How Am I Doing?

We are halfway through the year, and I have read six (and a quarter) of the ten books on my TBR. I think that means I am on track! Honestly, I’m pretty happy with my progress. Especially considering the fact that I have already had two MAJOR reading slumps this year.

Check out my original 2020 Reading List post here!

Five-Star Predictions

I’m going to keep this part brief because I am doing a whole post about this (hopefully soon-ish, after I finish the last two books).

Middlegame by Seanan McGuire

This was a five-star read for me. Seanan McGuire is amazing and I love her and I need to read the rest of her books asap.

The Overstory by Richard Powers

I am actually reading this very soon because it’s part of my secret TBR for this month! (Which might be slightly delayed, but fingers crossed.)

Ninth House by Leigh Bardugo

This one was almost a five-star read, but I ended up giving it four. Still very excited to read the sequel when it comes out. And probably re-read this one at some point.

We Were the Lucky Ones by Georgia Hunter

I will probably read this next month maybe. But I haven’t read too much historical fiction this year, so I’m looking forward to it.

Burn Our Bodies Down by Rory Power

I have no idea what goes on inside Rory Power’s head, but it is weird, AND I LOVE IT. Another five-star book.

How Am I Doing?

So far, I have read three of the five books I predicted would be five stars. And I gave two of them five stars. Easily some of my favorites of the year so far (the third book was pretty close, too). I will be reading the other two very soon, so I should have a wrap-up published before my next goals check-in!

Check out my Five-Star Predictions, Round Two AND my first Five-Star Predictions Wrap Up, to see how I did in the first round. 

2020 Reading Goals

Read 25% Nonfiction (at Least One Per Month)

I am currently around 30% nonfiction reading for the year, which is amazing! Honestly, I never anticipated going this far when I set this goal for myself a few years ago, but it is one of the best things I have ever done for myself.

We’re still pretending I didn’t get super sick in February and miss a month for the first time in four years, though. Because I might cry if I think about it too much. Didn’t happen.

Read Fewer Books

Thanks to two huge reading slumps so far this year, I am very much on track for this goal. Which isn’t too hard since I read 172 books last year. Either way, I am enjoying giving myself breaks and actually spending more time reading what I want to read instead of just flying through books to add to my total.

Read at Least Six Classics

I haven’t read a single classic since I published my last check-in (oops). I will still be reading the two from my yearly TBR. And I do want to make the other two classics books by authors of color – so leave your recommendations in the comments!

Make Reading Fun Again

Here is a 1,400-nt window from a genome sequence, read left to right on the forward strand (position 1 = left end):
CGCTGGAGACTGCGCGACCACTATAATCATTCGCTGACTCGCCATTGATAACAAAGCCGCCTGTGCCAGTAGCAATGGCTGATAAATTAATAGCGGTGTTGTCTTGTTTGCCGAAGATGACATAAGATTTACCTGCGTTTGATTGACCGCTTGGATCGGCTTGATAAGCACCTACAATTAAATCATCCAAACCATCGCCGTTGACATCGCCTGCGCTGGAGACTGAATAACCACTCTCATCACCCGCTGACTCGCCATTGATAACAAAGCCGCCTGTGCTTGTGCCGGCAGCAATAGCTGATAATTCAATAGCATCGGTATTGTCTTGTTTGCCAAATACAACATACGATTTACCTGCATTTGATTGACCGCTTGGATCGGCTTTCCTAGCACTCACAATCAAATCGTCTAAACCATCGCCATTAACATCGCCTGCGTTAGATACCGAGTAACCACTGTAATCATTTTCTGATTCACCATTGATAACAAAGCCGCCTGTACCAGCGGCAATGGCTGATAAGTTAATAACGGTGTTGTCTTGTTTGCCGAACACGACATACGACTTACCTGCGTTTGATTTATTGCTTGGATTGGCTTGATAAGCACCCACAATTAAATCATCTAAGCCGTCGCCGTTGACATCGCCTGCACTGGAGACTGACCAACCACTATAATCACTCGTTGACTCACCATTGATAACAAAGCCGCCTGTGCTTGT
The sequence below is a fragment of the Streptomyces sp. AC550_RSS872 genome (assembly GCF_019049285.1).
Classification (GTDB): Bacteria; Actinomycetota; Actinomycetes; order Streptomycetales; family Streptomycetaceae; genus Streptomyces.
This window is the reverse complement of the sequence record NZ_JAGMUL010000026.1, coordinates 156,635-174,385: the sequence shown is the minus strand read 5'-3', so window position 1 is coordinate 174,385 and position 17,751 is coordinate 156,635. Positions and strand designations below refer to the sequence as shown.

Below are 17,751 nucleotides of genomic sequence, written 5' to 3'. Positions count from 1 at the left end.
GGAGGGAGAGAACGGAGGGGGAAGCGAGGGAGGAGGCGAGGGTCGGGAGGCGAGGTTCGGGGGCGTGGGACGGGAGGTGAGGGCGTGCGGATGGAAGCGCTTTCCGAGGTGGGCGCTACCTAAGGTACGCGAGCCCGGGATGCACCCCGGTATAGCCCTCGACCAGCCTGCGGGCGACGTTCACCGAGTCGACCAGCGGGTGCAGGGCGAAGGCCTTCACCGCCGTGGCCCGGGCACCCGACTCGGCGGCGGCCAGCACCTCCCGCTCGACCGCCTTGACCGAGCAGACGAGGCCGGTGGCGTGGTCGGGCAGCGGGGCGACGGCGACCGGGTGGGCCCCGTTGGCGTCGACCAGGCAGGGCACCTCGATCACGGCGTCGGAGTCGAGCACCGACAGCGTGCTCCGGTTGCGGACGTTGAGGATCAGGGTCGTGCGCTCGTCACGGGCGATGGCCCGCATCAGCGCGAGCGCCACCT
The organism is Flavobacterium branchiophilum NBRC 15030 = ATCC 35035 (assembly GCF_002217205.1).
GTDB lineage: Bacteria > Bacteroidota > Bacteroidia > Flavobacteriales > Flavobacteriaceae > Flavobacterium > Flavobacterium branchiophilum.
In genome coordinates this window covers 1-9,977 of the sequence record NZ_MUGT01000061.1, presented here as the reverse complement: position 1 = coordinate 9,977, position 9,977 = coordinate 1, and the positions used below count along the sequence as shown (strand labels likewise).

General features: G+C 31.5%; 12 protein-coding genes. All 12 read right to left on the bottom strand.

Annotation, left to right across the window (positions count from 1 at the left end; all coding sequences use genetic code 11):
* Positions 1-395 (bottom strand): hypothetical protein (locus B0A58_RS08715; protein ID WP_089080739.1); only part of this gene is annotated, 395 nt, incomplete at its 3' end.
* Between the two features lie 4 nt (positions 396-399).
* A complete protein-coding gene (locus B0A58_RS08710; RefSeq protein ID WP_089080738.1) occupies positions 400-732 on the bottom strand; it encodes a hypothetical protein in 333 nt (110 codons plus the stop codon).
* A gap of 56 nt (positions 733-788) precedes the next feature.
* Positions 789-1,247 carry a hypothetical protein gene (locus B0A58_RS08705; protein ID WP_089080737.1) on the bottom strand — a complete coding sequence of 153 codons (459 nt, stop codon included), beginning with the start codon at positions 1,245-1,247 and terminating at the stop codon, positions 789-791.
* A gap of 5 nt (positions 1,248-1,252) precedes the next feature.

I set this goal as a way for me to relax a bit more and take pressure off of reading. Instead, I started doing “secret TBR” posts – like when I let Buzzfeed decide which books I read. Which are fun. So I guess I am meeting this goal, just not in the way I was planning to.

How Am I Doing? 

I have some things to work on, but I think I’m in a good place going into the second half of 2020.

You can read my 2020 Reading Goals/Resolutions post here.

I set my Goodreads Reading Challenge at 100 books this year (which is what I do every year), and I am currently at 62. So I think this is absolutely doable.

Did you set yourself any reading goals this year? How have you been doing so far?

8 thoughts

  1. Sounds like you’re on track! I was fairly on track with the diverse authors and nonfiction book count I gave myself. The only thing that I wasn’t even close to getting was my GR goal – I actually lowered it by about 15 books – it helped me breathe a little even though I shouldn’t really care if I meet it or not. I’m also doing well going through my backlist .. though that doesn’t stop me from adding new books to my TBR!

    Liked by 1 person

    1. Thanks! Sounds like you’re doing pretty well yourself! I think this year has just not gone according to plan for everyone, so giving yourself some breathing room is always a good idea.

      I’m hoping to move later this year (or very early next year), so I think I’m going to weed through my books then, and get rid of a lot of backlist books I probably won’t ever read.

      Liked by 1 person

    1. Thanks so much! The Buzzfeed project was really fun – I ended up reading a lot of great books I probably wouldn’t have picked up anytime soon otherwise.

      My latest reading experiment actually went up today if you want to check that out 😊

      And I totally agree on the nonfiction. I really love learning new things, and that’s such a great way to do it. I’ve been finding a lot of new nonfiction this year.